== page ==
10 things you didn’t know about Harper Lee’s ‘To Kill a Mockingbird’

1. Based on a true story

The story of To Kill a Mockingbird is based on Harper Lee’s recollections of her family, neighbors, and an incident that happened near her hometown of Monroeville, Alabama, when she was 10 years old. Both Atticus and Jem were inspired by her father and brother.

2. Harper Lee was a good friend of Truman Capote

The two writers grew up next door in Monroeville, where Truman lived with his aunt in the summer. If you know the story, as you might have guessed, Dill’s character is based on him! Harper also accompanied Truman around the United States, studying his famous true crime novel “In Cold Blood.”

3. Harper Lee studies law

Harper studied law at the University of Alabama from 1945 to 1949. Her father, Amartha Coleman Lee, is also a lawyer. No wonder she can write court cases in such technical detail.

4. This is the book most librarians think you should read

To Kill a Mockingbird regularly tops polls on important books, life-changing books, and books that change. But did you know it topped a World Book Day poll of UK librarians asking “Which book should every adult read before he dies?”

5. She was told not to expect too much

Harper Lee’s publisher told her that when the book was first printed, she should only expect to sell a few thousand copies. It has now sold over 40 million copies, has been translated into over 40 languages, and has not been out of print since 1960.

6. This is not the first stage adaptation of To Kill A Mockingbird

Aaron Sorkin’s adaptation of To Kill A Mockingbird opens March 2022 at the West End’s Gielgud Theatre, following a successful Broadway show starring Jeff Daniels and Gbenga Akinnagbe. But the first theatrical adaptation came out in Monroeville in 1990. The version written by Christopher Sergel even made it to the UK, in Leeds in 2006, York in 2011, and even at Regent’s Park, starring Robert Sean Open Air Theatre) Leonard as Atticus Finch.

7. The show runs every year in Monroeville

Every year in Harper Lee’s hometown of Monroeville, the 1990 play is staged on the county courthouse grounds with a crowd of citizens in attendance. White male audience members were “asked for jury duty” at jury seats at intervals, and the courtroom scene was staged at Monroe Country Court.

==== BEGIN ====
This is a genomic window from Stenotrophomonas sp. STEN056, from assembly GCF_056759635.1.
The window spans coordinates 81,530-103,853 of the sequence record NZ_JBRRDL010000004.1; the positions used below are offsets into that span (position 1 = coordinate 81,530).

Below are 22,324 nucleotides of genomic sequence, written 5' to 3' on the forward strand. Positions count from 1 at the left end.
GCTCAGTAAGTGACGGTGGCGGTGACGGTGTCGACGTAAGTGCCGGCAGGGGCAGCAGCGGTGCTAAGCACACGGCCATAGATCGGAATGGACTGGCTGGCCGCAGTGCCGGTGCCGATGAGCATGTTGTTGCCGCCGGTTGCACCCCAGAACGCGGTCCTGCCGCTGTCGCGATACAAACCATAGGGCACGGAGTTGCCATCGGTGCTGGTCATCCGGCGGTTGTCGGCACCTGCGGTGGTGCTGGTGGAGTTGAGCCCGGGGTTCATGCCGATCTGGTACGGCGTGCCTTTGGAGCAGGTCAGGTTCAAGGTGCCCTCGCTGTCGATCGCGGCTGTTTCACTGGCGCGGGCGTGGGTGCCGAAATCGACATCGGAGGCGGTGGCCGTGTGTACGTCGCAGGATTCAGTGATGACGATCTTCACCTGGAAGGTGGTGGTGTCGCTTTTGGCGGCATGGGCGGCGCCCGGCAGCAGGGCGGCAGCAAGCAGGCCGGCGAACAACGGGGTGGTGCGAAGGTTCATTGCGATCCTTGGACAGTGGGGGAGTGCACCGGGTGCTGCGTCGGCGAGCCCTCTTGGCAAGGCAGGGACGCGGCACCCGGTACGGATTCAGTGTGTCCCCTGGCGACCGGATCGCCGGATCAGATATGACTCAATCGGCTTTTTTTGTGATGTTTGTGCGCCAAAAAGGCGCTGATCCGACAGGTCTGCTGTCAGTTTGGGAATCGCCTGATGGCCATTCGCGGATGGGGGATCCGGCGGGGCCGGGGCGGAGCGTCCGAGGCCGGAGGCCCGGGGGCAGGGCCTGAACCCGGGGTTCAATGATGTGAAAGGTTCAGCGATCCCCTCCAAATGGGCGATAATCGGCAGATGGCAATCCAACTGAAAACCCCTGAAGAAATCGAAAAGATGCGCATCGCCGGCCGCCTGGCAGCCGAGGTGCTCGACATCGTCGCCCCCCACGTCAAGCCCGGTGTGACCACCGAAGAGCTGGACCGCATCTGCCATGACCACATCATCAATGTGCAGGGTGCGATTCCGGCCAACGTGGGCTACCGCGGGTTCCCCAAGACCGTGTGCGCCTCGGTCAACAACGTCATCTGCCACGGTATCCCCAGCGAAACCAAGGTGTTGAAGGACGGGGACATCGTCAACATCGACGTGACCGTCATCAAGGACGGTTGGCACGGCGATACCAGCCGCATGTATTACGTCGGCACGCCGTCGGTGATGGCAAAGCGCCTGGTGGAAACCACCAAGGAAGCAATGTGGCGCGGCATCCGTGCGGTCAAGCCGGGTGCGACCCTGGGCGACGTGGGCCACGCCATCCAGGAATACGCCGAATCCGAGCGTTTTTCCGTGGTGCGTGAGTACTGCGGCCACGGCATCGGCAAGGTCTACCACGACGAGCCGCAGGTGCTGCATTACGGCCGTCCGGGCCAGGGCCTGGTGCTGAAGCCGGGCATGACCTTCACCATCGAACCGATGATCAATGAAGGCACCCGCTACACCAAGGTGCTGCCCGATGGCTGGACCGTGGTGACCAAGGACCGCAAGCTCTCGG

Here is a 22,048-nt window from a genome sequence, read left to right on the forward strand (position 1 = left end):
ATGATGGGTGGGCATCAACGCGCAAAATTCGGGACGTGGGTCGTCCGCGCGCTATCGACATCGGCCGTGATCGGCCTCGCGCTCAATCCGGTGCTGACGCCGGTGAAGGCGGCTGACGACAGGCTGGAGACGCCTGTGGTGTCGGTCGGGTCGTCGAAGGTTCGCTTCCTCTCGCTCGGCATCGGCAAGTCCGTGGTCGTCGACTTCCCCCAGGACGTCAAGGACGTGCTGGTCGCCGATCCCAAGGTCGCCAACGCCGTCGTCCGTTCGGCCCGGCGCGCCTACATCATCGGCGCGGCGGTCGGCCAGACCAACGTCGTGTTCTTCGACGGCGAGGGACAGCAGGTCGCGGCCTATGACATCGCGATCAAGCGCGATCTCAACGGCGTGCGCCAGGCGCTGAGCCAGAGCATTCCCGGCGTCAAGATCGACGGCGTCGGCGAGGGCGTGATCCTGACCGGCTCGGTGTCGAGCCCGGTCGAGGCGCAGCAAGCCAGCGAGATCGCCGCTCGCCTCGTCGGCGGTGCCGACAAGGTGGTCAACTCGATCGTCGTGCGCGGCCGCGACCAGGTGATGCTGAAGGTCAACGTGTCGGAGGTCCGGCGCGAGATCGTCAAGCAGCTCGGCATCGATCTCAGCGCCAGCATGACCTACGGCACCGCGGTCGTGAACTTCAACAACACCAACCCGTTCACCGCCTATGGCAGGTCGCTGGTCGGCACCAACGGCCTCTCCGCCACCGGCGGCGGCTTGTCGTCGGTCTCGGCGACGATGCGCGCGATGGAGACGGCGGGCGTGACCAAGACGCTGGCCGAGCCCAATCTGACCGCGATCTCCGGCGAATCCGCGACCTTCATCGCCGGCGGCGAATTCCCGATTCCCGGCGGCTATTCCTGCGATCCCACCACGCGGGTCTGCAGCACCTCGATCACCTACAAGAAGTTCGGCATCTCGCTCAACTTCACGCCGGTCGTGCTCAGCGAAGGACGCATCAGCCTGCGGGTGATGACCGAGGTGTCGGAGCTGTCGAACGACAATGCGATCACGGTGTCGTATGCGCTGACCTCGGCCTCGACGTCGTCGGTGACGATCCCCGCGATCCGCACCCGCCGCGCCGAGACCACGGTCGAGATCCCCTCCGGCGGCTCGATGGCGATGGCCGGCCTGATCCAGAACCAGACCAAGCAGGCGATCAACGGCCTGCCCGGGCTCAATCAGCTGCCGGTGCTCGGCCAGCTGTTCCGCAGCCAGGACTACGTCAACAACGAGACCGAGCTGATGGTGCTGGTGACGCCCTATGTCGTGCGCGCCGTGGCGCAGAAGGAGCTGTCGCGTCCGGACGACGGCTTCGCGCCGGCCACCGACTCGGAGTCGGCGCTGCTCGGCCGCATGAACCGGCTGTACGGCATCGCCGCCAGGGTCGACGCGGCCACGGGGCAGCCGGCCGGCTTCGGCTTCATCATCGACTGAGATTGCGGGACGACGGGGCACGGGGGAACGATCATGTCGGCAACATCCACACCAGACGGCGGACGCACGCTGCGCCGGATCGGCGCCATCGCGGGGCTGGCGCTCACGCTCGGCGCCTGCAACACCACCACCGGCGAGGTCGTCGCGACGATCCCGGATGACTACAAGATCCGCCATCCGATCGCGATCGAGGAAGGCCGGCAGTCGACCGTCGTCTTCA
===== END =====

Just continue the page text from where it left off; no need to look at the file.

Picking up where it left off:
8. It’s almost called something different

To Kill a Mockingbird wasn’t the first title! Almost named “Atticus” after one of the main characters, the book was originally called “To Set a Watchman” – the title of the book is often thought to be “To Kill a Mockingbird” The sequel, which was actually the first draft of Harper Lee’s novel.

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9. Countless awards

The book won the Pulitzer Prize in 1961, when it was in its 41ststone Weekly bestseller list. The 1962 film was also a hit, winning Oscars for best screenplay, best art direction and best actor for Gregory Peck’s “Atticus.” Mary Badham, who played the Boy Scouts, was the youngest actress to be nominated at the age of 10. Aaron Sorkin’s adaptation – currently running in London’s West End – opened on Broadway with nine Tony nominations, and Cellia Keenan-Bolger won a Tony Drama Desk Award for her role as Scout and outside critics awards.

10. New work breaks Broadway box office records

The highly anticipated production of Aaron Sorkin has grossed over $22 million in advance ticket sales. It broke a century record in the week ended Dec. 23, grossing $1,586,946 at the Schubert Theater, the highest grossing of any Broadway play in the Schubert organization’s 118-year history.

To Kill A Mockingbird is currently performing at the Gielgud Theatre until November 19, 2022. Get your tickets via the link below.

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